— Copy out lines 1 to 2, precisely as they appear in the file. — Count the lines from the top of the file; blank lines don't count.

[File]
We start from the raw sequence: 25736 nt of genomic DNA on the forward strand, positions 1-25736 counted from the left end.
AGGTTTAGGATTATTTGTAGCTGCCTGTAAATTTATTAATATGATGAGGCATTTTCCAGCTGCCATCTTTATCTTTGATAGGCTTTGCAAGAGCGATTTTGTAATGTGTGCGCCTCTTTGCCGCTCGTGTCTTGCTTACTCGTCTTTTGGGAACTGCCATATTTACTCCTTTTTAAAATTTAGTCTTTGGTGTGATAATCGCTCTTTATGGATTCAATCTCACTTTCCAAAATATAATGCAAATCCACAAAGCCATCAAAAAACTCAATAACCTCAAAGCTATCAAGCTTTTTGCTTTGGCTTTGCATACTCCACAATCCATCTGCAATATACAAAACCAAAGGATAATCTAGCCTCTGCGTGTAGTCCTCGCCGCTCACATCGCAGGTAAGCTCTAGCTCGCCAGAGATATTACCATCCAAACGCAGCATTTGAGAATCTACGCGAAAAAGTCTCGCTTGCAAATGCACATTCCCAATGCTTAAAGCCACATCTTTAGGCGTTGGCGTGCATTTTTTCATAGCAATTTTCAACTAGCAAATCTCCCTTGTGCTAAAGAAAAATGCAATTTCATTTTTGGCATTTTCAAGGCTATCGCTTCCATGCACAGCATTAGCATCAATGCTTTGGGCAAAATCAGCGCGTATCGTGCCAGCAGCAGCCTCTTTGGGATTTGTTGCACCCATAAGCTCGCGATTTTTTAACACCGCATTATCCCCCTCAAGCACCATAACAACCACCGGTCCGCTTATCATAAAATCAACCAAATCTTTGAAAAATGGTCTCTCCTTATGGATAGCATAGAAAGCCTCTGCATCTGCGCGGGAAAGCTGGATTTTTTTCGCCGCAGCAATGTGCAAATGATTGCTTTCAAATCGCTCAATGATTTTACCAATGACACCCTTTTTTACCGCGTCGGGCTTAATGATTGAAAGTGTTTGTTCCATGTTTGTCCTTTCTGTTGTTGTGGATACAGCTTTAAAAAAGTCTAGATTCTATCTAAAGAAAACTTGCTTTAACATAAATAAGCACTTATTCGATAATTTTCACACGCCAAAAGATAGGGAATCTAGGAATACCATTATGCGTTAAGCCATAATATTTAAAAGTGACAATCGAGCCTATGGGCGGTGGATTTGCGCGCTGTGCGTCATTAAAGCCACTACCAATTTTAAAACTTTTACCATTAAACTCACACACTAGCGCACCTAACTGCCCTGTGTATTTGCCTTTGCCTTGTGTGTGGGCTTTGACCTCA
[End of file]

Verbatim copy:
We start from the raw sequence: 25736 nt of genomic DNA on the forward strand, positions 1-25736 counted from the left end.
AGGTTTAGGATTATTTGTAGCTGCCTGTAAATTTATTAATATGATGAGGCATTTTCCAGCTGCCATCTTTATCTTTGATAGGCTTTGCAAGAGCGATTTTGTAATGTGTGCGCCTCTTTGCCGCTCGTGTCTTGCTTACTCGTCTTTTGGGAACTGCCATATTTACTCCTTTTTAAAATTTAGTCTTTGGTGTGATAATCGCTCTTTATGGATTCAATCTCACTTTCCAAAATATAATGCAAATCCACAAAGCCATCAAAAAACTCAATAACCTCAAAGCTATCAAGCTTTTTGCTTTGGCTTTGCATACTCCACAATCCATCTGCAATATACAAAACCAAAGGATAATCTAGCCTCTGCGTGTAGTCCTCGCCGCTCACATCGCAGGTAAGCTCTAGCTCGCCAGAGATATTACCATCCAAACGCAGCATTTGAGAATCTACGCGAAAAAGTCTCGCTTGCAAATGCACATTCCCAATGCTTAAAGCCACATCTTTAGGCGTTGGCGTGCATTTTTTCATAGCAATTTTCAACTAGCAAATCTCCCTTGTGCTAAAGAAAAATGCAATTTCATTTTTGGCATTTTCAAGGCTATCGCTTCCATGCACAGCATTAGCATCAATGCTTTGGGCAAAATCAGCGCGTATCGTGCCAGCAGCAGCCTCTTTGGGATTTGTTGCACCCATAAGCTCGCGATTTTTTAACACCGCATTATCCCCCTCAAGCACCATAACAACCACCGGTCCGCTTATCATAAAATCAACCAAATCTTTGAAAAATGGTCTCTCCTTATGGATAGCATAGAAAGCCTCTGCATCTGCGCGGGAAAGCTGGATTTTTTTCGCCGCAGCAATGTGCAAATGATTGCTTTCAAATCGCTCAATGATTTTACCAATGACACCCTTTTTTACCGCGTCGGGCTTAATGATTGAAAGTGTTTGTTCCATGTTTGTCCTTTCTGTTGTTGTGGATACAGCTTTAAAAAAGTCTAGATTCTATCTAAAGAAAACTTGCTTTAACATAAATAAGCACTTATTCGATAATTTTCACACGCCAAAAGATAGGGAATCTAGGAATACCATTATGCGTTAAGCCATAATATTTAAAAGTGACAATCGAGCCTATGGGCGGTGGATTTGCGCGCTGTGCGTCATTAAAGCCACTACCAATTTTAAAACTTTTACCATTAAACTCACACACTAGCGCACCTAACTGCCCTGTGTATTTGCCTTTGCCTTGTGTGTGGGCTTTGACCTCA